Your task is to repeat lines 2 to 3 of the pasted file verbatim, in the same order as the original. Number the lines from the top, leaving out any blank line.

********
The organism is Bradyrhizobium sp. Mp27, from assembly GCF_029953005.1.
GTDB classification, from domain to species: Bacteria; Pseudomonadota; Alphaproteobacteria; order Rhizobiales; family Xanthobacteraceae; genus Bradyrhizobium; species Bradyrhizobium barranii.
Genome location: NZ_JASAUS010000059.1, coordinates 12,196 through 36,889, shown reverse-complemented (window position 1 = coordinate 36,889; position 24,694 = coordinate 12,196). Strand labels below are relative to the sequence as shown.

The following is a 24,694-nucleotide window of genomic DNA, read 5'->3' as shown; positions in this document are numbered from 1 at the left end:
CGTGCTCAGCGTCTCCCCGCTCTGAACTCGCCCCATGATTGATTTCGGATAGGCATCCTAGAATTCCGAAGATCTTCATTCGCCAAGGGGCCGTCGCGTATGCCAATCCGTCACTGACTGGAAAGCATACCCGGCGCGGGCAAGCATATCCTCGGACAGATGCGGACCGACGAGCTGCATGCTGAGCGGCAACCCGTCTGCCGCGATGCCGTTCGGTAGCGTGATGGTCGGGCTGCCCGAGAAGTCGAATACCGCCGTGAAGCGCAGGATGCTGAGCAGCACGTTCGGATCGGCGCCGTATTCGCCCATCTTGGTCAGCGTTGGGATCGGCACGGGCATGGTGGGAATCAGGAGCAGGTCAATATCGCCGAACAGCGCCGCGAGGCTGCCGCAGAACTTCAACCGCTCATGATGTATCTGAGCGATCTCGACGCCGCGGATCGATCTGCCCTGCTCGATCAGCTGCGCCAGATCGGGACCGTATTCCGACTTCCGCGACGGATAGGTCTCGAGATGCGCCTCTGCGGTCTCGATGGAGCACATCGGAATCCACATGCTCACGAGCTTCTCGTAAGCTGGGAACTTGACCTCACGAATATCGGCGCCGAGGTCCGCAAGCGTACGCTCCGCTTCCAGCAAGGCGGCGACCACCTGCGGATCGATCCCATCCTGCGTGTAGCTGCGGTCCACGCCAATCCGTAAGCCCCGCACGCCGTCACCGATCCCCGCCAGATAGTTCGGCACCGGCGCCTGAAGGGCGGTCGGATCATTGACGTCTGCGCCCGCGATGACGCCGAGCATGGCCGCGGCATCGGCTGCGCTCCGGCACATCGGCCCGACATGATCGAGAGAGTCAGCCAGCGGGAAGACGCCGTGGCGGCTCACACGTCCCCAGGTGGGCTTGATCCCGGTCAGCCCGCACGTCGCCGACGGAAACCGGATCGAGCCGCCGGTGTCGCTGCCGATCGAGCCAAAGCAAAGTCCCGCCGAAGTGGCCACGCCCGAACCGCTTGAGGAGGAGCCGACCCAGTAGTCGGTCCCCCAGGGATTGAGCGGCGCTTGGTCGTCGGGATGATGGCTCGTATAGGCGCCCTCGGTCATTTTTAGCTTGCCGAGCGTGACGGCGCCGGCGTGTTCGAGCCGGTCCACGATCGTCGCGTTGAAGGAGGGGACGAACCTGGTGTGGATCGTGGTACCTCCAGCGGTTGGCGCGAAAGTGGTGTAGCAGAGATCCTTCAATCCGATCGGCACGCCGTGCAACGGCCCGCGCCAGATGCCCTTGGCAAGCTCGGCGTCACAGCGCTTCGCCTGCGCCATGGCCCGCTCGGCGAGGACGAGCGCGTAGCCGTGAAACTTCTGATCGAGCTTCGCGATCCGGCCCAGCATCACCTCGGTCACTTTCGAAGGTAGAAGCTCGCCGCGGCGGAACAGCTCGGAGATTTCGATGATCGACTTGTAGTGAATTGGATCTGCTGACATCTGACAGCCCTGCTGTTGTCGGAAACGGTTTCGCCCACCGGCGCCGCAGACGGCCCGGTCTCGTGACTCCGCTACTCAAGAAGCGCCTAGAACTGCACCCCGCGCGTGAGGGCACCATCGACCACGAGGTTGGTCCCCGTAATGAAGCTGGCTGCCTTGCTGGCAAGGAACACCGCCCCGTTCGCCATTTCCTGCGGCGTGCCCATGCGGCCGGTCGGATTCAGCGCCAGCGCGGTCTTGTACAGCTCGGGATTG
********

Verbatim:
GTDB classification, from domain to species: Bacteria; Pseudomonadota; Alphaproteobacteria; order Rhizobiales; family Xanthobacteraceae; genus Bradyrhizobium; species Bradyrhizobium barranii.
Genome location: NZ_JASAUS010000059.1, coordinates 12,196 through 36,889, shown reverse-complemented (window position 1 = coordinate 36,889; position 24,694 = coordinate 12,196). Strand labels below are relative to the sequence as shown.